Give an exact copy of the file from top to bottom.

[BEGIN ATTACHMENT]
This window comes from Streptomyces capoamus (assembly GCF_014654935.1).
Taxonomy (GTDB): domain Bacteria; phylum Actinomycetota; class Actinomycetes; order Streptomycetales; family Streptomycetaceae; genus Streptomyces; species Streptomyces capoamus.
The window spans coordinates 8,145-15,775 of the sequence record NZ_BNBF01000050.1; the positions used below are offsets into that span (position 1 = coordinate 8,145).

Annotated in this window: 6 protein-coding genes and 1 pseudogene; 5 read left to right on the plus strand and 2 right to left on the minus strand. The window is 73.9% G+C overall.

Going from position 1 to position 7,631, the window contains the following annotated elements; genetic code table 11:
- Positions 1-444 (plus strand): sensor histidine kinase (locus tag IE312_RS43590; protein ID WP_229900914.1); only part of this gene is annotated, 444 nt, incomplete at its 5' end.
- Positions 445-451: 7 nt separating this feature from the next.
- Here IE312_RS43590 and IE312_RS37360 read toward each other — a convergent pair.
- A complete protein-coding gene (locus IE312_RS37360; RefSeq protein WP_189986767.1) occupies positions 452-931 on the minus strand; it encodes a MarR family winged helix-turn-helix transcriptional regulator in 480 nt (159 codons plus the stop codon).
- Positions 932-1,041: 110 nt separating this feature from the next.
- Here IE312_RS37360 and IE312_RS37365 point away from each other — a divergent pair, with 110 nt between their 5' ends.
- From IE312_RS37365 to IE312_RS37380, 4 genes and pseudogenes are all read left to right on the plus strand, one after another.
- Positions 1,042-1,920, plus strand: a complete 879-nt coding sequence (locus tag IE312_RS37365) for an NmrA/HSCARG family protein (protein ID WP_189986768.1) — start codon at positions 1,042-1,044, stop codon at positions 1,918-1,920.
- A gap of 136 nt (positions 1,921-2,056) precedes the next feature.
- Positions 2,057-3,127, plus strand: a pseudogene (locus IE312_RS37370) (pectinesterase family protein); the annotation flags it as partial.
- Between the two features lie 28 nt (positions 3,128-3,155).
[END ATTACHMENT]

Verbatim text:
This window comes from Streptomyces capoamus (assembly GCF_014654935.1).
Taxonomy (GTDB): domain Bacteria; phylum Actinomycetota; class Actinomycetes; order Streptomycetales; family Streptomycetaceae; genus Streptomyces; species Streptomyces capoamus.
The window spans coordinates 8,145-15,775 of the sequence record NZ_BNBF01000050.1; the positions used below are offsets into that span (position 1 = coordinate 8,145).

Annotated in this window: 6 protein-coding genes and 1 pseudogene; 5 read left to right on the plus strand and 2 right to left on the minus strand. The window is 73.9% G+C overall.

Going from position 1 to position 7,631, the window contains the following annotated elements; genetic code table 11:
- Positions 1-444 (plus strand): sensor histidine kinase (locus tag IE312_RS43590; protein ID WP_229900914.1); only part of this gene is annotated, 444 nt, incomplete at its 5' end.
- Positions 445-451: 7 nt separating this feature from the next.
- Here IE312_RS43590 and IE312_RS37360 read toward each other — a convergent pair.
- A complete protein-coding gene (locus IE312_RS37360; RefSeq protein WP_189986767.1) occupies positions 452-931 on the minus strand; it encodes a MarR family winged helix-turn-helix transcriptional regulator in 480 nt (159 codons plus the stop codon).
- Positions 932-1,041: 110 nt separating this feature from the next.
- Here IE312_RS37360 and IE312_RS37365 point away from each other — a divergent pair, with 110 nt between their 5' ends.
- From IE312_RS37365 to IE312_RS37380, 4 genes and pseudogenes are all read left to right on the plus strand, one after another.
- Positions 1,042-1,920, plus strand: a complete 879-nt coding sequence (locus tag IE312_RS37365) for an NmrA/HSCARG family protein (protein ID WP_189986768.1) — start codon at positions 1,042-1,044, stop codon at positions 1,918-1,920.
- A gap of 136 nt (positions 1,921-2,056) precedes the next feature.
- Positions 2,057-3,127, plus strand: a pseudogene (locus IE312_RS37370) (pectinesterase family protein); the annotation flags it as partial.
- Between the two features lie 28 nt (positions 3,128-3,155).